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Monday 22 September 2014

Russia to 'transfer' dolphins to search for enemy divers and carry spy equipment

Published 26/03/2014 | 12:33

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The combat dolphin programme will be "preserved and redirected" to the Russian navy.
The animals will be used to "search and locate enemy divers".
The combat dolphins will carry "spy equipment" for the Russian navy.

Combat dolphins in Crimea will be transferred to the Russian navy in a final act of humiliation for the Ukrainian army.

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The combat dolphin programme in the peninsula will be "preserved and redirected" to the Russian navy, an employee at the Sevastopol oceanarium told Russian news agency RIA Novosti.

The animals will be used to "search and locate enemy divers" and carry "spy equipment" for the Russian navy, which has seized control of all military bases and ports in Crimea, consolidating the Kremlin's control over the region it officially annexed last week following a controversial referendum.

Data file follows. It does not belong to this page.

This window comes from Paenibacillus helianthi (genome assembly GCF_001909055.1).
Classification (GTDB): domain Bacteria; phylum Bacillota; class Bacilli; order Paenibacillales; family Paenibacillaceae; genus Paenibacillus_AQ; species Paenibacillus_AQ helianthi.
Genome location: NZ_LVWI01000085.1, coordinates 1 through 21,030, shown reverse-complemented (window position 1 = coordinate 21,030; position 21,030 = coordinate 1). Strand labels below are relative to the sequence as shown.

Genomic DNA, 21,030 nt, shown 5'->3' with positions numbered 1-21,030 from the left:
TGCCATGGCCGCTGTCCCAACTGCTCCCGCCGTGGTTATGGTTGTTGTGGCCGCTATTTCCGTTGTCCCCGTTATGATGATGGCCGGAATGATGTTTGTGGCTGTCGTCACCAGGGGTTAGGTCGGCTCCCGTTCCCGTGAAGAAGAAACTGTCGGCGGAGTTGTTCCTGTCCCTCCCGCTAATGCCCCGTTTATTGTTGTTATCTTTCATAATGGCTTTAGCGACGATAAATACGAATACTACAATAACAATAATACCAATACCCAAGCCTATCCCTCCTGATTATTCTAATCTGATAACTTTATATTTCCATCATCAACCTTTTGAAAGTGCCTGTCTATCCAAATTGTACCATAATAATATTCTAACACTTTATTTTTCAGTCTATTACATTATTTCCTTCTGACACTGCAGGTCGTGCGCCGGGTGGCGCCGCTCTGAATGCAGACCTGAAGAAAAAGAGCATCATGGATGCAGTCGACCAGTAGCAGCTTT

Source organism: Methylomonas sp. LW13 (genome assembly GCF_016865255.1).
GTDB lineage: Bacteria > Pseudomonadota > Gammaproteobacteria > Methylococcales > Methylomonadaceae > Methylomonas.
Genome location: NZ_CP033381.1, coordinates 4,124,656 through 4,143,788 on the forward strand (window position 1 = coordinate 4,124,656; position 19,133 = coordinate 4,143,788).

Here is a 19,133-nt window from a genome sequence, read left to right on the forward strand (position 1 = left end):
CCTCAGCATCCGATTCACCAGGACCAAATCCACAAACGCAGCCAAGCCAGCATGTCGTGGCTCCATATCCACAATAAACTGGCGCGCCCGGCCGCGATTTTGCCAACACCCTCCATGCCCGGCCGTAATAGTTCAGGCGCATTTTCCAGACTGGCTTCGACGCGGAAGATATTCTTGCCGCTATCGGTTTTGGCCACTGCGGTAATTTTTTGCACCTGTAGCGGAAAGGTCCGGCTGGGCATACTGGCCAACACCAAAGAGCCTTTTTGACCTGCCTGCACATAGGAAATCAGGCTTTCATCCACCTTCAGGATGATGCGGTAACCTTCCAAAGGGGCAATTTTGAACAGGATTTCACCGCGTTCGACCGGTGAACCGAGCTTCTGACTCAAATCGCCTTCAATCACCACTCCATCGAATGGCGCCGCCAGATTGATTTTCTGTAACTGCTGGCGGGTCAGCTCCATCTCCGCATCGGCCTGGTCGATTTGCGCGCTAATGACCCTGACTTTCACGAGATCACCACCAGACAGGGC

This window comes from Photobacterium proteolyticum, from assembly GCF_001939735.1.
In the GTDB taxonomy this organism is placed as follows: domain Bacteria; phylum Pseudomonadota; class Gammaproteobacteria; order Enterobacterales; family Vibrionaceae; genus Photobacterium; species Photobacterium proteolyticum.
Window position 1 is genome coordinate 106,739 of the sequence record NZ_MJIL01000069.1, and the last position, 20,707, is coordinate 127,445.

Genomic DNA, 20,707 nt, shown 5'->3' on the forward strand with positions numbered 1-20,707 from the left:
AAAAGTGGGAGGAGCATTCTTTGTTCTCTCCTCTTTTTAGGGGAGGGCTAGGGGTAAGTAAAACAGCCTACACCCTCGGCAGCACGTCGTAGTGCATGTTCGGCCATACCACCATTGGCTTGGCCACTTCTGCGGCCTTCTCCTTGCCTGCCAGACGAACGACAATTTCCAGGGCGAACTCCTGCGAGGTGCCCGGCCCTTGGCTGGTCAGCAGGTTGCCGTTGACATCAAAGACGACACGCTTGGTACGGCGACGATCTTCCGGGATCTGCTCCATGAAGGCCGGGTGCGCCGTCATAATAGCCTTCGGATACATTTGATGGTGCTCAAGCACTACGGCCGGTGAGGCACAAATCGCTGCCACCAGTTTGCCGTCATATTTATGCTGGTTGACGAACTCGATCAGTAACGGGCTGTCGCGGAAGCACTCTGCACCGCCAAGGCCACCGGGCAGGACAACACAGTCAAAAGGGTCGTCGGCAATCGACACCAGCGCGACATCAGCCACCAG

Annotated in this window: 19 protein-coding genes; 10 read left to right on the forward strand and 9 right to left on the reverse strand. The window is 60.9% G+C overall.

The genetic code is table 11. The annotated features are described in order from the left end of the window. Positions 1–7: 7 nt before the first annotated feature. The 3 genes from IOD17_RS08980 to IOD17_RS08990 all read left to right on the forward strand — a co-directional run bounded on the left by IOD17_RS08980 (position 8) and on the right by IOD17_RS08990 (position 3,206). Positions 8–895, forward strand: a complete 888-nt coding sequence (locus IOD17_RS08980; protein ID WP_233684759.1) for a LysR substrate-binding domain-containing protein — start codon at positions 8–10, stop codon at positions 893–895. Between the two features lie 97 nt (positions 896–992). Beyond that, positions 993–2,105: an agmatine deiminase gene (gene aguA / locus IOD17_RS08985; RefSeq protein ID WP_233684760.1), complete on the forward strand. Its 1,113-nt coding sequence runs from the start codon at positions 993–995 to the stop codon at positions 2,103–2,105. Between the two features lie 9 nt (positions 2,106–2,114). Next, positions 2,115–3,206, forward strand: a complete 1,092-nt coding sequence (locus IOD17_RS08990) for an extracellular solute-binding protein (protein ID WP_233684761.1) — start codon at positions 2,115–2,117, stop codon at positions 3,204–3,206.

Yesterday, US President Barack Obama said the annexation of Crimea is not a done deal and expressed concern about Russia's territorial ambitions.

Speaking at the Hague, President Obama said the US rejected the "notion that a referendum sloppily organised over the course of two weeks" would "be a valid process" and the West does not recognise the annexation of the peninsula.

Mr Obama described the deployment of Russian troops along the Ukrainian border as "an effort at intimidation" echoing concerns expressed by Ukraine's Foreign Minister, Andriy Deshchytsya, who warned the risk of military intervention remains high.

On Monday, world leaders of the G7 cancelled a planned G8 summit in Russia in an effort to isolate President Putin until the Kremlin "changes course".

Instead, world leaders of G7 nations will now meet in Brussels without Russia in June.

In a statement, the group reiterated their support for Ukraine's sovereignty and territorial integrity and warned the G7 is "ready to intensify" sanctions against Russia's wider economy if Mr Putin does not de-escalate tensions in the region.

So far, the West has abstained from imposing tougher sanctions such as arm embargoes and bans on energy imports, which would affect the heart of the Russian economy.

Russia's Foreign Minister, Sergei Lavrov, who was initially dismissive of the move and described the G-8 as an "informal club", said the Kremlin is keen to maintain diplomatic contacts.

“The Russian side continues to be ready to have such contacts at all levels, including the top level,” Mr Putin’s spokesman, Dmitry Peskov, told Interfax news agency.

Independent News Service

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